Posted in Homeschooling & Education

On Biblical Integration and Christian Education

La LectureEvery so often, an article like this pops up in some news source:

Homeschooled Children Do Not Grow Up To Be More Religious

So much for all those homeschool books, articles, etc. that imply that if you just use x curriculum and do x, y, and z, then your children will embrace the faith and carry it on to the next generation!

Articles like this make me want to evaluate what I am doing in my homeschool and family to pass on a spiritual heritage to my children.  At times, this can be a frustrating exercise.

You see, in an ideal Christian homeschool, we would use all Christian resources that teach from a Christian perspective and have our beliefs woven into every subject (Consider also: An Education Acceptable to God).  Yet, this doesn’t always work for a variety of reasons:  Maybe the resources are made more for a classroom setting and don’t easily adapt for a homeschool.  Maybe the resources don’t work with the teacher’s teaching style.  Maybe the resources don’t work with a child’s learning style.  You get the point.

I have run into all of the above problems and use some “neutral” resources in our homeschool.  For instance, I have been using English Lessons Through Literature with Delightful, 8, and have really liked the program because it combines artist study, poetry, fine literature, and gentle grammar (including diagramming) and writing instruction all in one resource.  We were originally doing all of these things separately, but found ourselves getting too bogged down at the beginning of this year.  Sometimes having only one book or file to deal with is a major plus when you have a bunch of little ones running around getting into everything!

As much as I like English Lessons Through Literature, though, it does not include an explicitly Christian perspective.  What to do?  This is where the idea of Biblical integration comes in.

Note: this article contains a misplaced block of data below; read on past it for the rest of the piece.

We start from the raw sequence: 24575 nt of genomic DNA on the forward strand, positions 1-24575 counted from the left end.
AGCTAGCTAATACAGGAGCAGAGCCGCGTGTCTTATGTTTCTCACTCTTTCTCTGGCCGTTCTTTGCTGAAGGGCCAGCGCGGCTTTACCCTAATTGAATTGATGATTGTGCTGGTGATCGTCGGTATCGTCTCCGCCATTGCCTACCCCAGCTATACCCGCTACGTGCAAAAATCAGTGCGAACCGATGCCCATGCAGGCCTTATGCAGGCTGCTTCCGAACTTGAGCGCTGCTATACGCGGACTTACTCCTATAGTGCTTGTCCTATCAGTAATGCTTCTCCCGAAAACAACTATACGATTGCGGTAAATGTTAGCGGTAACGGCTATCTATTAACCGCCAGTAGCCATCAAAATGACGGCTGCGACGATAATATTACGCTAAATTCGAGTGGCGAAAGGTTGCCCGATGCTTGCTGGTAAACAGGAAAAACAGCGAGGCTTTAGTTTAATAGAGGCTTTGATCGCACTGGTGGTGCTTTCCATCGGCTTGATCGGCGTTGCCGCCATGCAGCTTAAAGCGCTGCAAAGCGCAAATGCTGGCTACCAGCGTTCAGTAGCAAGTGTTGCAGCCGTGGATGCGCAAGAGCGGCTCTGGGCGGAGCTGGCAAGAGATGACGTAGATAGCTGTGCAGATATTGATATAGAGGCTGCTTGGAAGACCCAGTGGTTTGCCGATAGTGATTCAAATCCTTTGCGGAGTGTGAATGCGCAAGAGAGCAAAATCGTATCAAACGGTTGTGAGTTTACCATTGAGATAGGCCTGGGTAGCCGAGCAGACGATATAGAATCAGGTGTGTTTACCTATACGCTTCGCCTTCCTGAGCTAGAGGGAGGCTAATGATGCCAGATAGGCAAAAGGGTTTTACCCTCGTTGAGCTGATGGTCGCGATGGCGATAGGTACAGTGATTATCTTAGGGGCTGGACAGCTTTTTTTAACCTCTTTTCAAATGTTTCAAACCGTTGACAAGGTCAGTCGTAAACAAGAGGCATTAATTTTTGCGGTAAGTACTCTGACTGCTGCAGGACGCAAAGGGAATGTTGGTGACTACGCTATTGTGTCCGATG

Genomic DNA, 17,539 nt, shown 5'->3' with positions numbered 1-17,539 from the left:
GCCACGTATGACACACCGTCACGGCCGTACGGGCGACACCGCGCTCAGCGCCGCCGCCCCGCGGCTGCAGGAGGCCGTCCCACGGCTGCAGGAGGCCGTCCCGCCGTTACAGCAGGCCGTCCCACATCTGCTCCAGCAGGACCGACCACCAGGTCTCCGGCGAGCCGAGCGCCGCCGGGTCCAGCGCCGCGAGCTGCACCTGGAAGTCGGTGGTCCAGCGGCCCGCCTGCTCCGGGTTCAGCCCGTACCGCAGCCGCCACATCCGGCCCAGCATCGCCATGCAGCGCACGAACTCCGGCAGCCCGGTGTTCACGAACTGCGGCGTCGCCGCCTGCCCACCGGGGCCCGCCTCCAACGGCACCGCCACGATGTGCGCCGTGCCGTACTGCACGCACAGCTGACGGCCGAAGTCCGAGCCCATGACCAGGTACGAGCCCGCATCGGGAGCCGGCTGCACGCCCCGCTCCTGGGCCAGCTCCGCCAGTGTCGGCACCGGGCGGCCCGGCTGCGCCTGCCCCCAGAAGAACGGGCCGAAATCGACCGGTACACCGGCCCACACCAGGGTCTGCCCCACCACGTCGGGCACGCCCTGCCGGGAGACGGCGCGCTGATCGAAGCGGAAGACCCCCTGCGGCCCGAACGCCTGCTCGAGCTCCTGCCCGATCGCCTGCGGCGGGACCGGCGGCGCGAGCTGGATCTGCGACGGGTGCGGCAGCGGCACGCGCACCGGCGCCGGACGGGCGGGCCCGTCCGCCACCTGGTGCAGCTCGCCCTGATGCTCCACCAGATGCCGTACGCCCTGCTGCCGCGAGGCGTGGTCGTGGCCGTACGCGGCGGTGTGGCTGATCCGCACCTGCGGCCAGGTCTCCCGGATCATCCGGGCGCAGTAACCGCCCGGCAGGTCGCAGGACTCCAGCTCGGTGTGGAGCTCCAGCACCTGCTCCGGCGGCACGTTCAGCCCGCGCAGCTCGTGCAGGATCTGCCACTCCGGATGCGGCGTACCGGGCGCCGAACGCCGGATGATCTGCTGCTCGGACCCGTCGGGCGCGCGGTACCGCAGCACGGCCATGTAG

To quote one source, “Simply stated, biblical integration is taking a lesson objective and/or lesson outline, and teaching it from a Christian perspective.”  This is easier said than done in a homeschool setting because it is not always possible to prepare detailed daily lesson plans for each student in each subject for each day (at least, not in my family).  However, here are some things I have been doing to move our learning in a more integrated direction:

1. I have been reading up on how different subjects relate to a Christian worldview.  Some helpful online resources for this are:

2. I have been evaluating how I can more explicitly bring God’s Word to bear on different subjects.  This might be as simple as asking, “On which day of creation did God make this type of animal?” during a science lesson.

3. I have been making sure we keep up with daily family worship, which for us includes Bible reading, Psalm singing, memory verses, prayer, and catechism.

4. I have been making sure I don’t miss opportunities to talk to my children about spiritual things.  This week, it happened at 1:00 in the morning after one of my little guys fell out of bed.  His brother, who got woken up in the process, was suddenly interested in the concept of having a “stony heart” (Ezekiel 36:26) and wanted to know more about it.

This isn’t pure biblical integration as the above websites would have it, but it’s a start.  What about your homeschool?  Do you use all resources that reflect your theological beliefs?  Or do you use some “Christian friendly” resources that aren’t so explicit?  How do you include God in your curriculum so that you are giving your children a truly Christian education?


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